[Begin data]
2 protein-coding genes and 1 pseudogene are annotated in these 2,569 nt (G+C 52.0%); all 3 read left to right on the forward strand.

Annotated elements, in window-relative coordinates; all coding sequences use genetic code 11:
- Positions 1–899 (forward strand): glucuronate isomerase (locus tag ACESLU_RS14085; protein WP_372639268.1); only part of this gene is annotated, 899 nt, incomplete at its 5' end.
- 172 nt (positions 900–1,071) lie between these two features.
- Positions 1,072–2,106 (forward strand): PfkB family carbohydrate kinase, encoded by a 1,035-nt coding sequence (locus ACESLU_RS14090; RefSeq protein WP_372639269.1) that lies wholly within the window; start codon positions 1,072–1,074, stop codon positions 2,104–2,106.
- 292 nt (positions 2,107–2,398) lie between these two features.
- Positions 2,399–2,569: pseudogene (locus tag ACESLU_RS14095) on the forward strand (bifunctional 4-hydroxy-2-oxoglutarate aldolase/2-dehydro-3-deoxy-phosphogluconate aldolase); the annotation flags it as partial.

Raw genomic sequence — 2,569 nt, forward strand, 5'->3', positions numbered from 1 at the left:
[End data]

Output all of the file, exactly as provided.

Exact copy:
2 protein-coding genes and 1 pseudogene are annotated in these 2,569 nt (G+C 52.0%); all 3 read left to right on the forward strand.

Annotated elements, in window-relative coordinates; all coding sequences use genetic code 11:
- Positions 1–899 (forward strand): glucuronate isomerase (locus tag ACESLU_RS14085; protein WP_372639268.1); only part of this gene is annotated, 899 nt, incomplete at its 5' end.
- 172 nt (positions 900–1,071) lie between these two features.
- Positions 1,072–2,106 (forward strand): PfkB family carbohydrate kinase, encoded by a 1,035-nt coding sequence (locus ACESLU_RS14090; RefSeq protein WP_372639269.1) that lies wholly within the window; start codon positions 1,072–1,074, stop codon positions 2,104–2,106.
- 292 nt (positions 2,107–2,398) lie between these two features.
- Positions 2,399–2,569: pseudogene (locus tag ACESLU_RS14095) on the forward strand (bifunctional 4-hydroxy-2-oxoglutarate aldolase/2-dehydro-3-deoxy-phosphogluconate aldolase); the annotation flags it as partial.

Raw genomic sequence — 2,569 nt, forward strand, 5'->3', positions numbered from 1 at the left: